Undersea Laser Communications Field Test at the Naval Undersea Warfare Center (NUWC)
MASSACHUSETTS INST OF TECH, LINCOLN LAB LEXINGTON United States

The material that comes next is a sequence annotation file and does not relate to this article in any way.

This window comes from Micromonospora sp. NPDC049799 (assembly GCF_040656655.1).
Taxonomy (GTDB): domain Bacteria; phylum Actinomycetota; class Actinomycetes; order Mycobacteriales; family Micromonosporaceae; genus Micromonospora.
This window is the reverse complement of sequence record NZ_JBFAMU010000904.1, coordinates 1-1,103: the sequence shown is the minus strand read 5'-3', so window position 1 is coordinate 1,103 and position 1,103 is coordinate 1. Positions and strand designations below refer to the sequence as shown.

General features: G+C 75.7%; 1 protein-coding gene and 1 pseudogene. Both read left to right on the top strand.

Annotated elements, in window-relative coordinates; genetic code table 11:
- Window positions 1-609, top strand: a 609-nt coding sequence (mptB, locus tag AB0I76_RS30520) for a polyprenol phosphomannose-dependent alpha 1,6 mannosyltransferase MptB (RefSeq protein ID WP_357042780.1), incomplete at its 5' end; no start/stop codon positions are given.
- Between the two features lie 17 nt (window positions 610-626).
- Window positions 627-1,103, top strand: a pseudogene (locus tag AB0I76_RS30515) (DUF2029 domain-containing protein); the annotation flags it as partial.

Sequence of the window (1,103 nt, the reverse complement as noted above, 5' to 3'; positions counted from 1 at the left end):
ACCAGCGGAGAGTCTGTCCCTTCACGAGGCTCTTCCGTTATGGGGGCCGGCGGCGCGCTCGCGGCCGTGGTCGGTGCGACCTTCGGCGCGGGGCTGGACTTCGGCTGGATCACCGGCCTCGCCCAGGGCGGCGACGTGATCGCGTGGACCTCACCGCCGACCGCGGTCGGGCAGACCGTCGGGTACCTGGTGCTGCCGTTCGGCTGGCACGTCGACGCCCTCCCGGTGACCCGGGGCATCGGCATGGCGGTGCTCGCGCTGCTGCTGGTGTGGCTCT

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Narrow-beam laser communication lasercom has the potential to maximize both the achievablerange and data rate of undersea optical communications. MIT Lincoln Laboratory conducted a fielddemonstration of narrow-beam undersea lasercom from 28 March-1 April 2016 at the Naval UnderseaWarfare Center NUWC in Middletown, RI. Transmit and receive hardware were placed in twowatertight containers and attached to the ends of an aluminum truss, which was lowered alongside a pierinto the Narragansett Bay. A green 515 nm wavelength collimated laser beam was modulated andsteered into a receiver with four sensors two cameras to provide alignment and beam characterizationdata and two photodetectors to provide distinct high-speed communications demonstrations. The firstdemonstration utilized a single-photon sensitive photomultiplier tube PMT and achieved data rates up to8.7 megabits per second Mbps over a distance of 7.6 meters, which corresponded to between 8-12 beamextinction lengths. The PMT demonstration included real-time electronics to perform synchronization andforward error correction and achieved a sensitivity of better than 1.5 detected photons per bit. In thesecond demonstration, a 125 Mbps communications link was demonstrated over 4.8 meters 5 beamextinction lengths with an APD receiver. Communications and characterization data were collectedthrough a variety of conditions over the five-day field experiment, including day and night, calm and highwinds, and flood and ebb tide robust communication performance was achieved throughout. In theexperiment the transmit power, receiver field of view, and link distance were varied. The watertransmissivity and volume scattering function were measured throughout the experiment to calibrate theresults. The field test data for both communication and beam propagation characterization provide in-watervalidation of model-generated lasercom performance predictions.